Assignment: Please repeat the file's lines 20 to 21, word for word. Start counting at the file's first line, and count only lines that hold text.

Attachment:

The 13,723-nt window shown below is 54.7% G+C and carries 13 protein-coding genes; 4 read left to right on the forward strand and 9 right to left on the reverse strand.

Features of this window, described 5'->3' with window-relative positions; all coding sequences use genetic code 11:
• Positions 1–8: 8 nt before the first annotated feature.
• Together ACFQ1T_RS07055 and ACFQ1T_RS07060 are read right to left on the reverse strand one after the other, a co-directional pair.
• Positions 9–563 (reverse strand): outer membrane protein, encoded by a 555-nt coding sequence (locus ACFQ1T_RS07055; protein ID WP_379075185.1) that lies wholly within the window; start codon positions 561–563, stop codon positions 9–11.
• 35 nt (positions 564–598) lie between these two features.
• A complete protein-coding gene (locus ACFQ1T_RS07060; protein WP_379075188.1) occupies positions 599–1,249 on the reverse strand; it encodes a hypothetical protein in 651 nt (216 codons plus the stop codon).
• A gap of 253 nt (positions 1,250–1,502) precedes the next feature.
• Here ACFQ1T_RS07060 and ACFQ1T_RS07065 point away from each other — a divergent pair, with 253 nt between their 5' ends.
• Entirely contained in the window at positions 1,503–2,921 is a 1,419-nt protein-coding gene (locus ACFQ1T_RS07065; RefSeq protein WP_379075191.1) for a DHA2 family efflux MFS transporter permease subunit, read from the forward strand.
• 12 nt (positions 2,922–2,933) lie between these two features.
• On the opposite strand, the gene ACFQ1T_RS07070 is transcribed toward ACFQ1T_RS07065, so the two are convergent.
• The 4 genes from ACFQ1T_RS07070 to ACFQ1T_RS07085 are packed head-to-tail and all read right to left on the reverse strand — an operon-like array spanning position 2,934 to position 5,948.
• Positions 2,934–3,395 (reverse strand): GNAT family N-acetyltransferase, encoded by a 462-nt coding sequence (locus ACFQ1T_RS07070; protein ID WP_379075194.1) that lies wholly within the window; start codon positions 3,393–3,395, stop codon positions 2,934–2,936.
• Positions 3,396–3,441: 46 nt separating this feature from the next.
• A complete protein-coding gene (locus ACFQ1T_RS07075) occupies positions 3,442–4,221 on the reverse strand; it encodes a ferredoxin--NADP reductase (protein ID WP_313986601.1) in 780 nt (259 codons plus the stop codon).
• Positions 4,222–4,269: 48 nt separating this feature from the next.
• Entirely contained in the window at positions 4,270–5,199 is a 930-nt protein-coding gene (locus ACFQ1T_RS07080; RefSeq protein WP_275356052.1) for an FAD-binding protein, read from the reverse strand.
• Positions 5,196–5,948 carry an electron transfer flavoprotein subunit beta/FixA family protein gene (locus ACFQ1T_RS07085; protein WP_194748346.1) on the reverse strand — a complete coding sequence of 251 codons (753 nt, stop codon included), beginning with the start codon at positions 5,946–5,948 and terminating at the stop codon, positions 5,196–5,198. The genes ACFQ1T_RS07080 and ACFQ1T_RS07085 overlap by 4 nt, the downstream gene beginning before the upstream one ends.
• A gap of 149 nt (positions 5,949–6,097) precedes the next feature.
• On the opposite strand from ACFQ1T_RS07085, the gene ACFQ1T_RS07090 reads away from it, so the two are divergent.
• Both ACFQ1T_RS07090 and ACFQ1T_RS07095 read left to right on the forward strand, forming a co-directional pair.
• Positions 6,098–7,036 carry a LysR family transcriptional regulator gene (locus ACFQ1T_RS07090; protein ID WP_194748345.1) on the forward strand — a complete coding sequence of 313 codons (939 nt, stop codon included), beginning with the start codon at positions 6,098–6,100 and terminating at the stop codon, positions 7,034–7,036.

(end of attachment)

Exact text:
• A gap of 149 nt (positions 5,949–6,097) precedes the next feature.
• On the opposite strand from ACFQ1T_RS07085, the gene ACFQ1T_RS07090 reads away from it, so the two are divergent.